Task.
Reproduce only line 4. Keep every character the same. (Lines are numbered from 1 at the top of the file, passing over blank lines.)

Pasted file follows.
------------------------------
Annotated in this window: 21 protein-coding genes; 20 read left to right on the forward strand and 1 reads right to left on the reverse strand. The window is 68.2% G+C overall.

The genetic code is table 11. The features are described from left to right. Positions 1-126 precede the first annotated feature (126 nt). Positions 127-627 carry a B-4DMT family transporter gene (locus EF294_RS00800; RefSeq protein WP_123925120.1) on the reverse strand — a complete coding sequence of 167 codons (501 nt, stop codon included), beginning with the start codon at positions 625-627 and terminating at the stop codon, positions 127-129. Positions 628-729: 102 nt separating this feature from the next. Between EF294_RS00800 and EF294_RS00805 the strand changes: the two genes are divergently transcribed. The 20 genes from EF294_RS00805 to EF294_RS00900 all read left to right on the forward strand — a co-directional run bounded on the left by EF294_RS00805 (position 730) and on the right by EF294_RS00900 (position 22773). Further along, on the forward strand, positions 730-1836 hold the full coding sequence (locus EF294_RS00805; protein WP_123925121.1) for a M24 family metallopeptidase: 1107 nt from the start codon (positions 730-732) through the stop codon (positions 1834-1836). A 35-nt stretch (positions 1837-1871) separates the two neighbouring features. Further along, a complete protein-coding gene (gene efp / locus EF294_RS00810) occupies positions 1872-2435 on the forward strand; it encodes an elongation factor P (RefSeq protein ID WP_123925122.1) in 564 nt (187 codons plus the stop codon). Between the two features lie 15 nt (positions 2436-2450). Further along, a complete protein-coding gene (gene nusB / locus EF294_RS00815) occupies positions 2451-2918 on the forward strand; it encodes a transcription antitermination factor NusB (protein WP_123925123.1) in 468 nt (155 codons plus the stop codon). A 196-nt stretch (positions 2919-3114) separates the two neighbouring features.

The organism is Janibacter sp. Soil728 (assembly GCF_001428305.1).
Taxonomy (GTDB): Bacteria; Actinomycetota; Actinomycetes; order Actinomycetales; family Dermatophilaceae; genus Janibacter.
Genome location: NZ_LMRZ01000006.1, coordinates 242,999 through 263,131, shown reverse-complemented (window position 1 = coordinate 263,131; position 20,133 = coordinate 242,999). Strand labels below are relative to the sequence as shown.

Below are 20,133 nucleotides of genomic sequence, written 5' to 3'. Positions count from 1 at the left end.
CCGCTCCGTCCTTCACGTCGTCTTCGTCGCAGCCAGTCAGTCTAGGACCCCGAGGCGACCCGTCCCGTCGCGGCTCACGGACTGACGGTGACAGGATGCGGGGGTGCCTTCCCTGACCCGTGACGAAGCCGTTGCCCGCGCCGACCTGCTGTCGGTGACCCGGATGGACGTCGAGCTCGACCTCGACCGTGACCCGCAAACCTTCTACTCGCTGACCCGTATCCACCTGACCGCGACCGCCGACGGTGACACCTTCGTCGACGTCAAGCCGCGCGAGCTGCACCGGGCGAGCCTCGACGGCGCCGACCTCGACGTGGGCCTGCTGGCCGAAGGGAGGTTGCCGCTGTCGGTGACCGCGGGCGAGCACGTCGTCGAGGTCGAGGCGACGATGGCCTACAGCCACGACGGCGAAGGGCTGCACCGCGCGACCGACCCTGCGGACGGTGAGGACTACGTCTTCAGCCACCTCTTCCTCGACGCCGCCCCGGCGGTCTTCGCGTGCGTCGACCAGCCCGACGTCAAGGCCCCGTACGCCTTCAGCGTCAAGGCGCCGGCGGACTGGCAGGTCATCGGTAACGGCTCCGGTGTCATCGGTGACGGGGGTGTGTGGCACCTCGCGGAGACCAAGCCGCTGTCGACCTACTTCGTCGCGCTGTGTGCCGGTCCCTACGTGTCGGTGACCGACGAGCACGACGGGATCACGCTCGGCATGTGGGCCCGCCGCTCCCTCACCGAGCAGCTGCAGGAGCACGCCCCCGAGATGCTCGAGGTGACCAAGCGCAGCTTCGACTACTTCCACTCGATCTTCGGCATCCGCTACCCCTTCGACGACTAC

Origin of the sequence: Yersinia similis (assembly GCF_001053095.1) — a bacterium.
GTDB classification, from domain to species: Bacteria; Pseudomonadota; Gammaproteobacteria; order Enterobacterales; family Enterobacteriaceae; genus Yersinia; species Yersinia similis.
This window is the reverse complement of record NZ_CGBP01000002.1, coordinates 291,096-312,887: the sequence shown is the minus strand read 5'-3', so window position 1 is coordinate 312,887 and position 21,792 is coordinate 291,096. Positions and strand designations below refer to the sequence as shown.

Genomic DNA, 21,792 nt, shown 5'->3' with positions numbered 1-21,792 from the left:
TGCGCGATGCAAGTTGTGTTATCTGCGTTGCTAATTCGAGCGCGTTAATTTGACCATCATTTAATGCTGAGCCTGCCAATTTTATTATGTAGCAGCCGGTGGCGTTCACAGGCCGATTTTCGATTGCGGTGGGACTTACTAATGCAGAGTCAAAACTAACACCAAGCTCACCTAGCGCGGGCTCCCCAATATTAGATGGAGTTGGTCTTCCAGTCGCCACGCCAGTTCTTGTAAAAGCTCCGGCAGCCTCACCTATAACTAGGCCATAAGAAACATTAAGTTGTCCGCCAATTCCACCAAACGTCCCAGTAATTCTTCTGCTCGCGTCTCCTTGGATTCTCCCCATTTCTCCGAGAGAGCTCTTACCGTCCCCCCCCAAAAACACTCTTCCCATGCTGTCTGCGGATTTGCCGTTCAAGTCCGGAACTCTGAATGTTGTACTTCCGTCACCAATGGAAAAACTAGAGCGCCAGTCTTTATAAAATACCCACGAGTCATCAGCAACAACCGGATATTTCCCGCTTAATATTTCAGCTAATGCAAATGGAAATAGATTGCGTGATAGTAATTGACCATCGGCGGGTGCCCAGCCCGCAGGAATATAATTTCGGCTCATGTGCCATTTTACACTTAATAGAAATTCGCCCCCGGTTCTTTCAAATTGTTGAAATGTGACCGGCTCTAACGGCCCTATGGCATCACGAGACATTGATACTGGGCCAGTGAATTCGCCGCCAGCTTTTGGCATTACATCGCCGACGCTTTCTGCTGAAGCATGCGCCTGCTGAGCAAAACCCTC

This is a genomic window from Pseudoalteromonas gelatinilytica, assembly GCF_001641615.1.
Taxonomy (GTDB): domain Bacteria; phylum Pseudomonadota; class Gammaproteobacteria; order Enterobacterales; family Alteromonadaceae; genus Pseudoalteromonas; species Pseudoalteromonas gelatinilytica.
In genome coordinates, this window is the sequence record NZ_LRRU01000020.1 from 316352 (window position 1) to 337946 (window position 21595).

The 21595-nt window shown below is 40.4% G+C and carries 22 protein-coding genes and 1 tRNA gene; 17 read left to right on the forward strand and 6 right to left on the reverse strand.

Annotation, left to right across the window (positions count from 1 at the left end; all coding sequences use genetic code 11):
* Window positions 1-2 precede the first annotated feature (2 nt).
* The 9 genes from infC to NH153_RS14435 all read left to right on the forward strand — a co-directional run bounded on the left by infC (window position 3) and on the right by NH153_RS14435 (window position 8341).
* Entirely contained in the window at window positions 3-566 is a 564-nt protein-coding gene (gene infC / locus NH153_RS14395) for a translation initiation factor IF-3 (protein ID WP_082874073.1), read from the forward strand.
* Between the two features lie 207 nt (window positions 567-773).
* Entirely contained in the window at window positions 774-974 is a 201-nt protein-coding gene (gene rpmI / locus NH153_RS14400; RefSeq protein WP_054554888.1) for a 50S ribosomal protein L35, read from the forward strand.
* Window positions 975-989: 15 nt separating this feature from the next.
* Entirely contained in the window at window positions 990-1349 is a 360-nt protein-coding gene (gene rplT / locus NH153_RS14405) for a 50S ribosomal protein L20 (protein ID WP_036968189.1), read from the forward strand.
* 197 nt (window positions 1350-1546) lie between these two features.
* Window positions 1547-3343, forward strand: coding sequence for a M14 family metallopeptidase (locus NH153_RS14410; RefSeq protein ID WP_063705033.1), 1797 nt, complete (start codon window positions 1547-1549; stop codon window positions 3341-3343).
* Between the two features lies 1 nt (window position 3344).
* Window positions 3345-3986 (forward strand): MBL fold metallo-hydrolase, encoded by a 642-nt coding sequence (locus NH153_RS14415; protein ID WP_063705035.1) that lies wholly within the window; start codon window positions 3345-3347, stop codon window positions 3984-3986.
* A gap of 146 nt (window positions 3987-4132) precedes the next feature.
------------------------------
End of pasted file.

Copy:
Taxonomy (GTDB): Bacteria; Actinomycetota; Actinomycetes; order Actinomycetales; family Dermatophilaceae; genus Janibacter.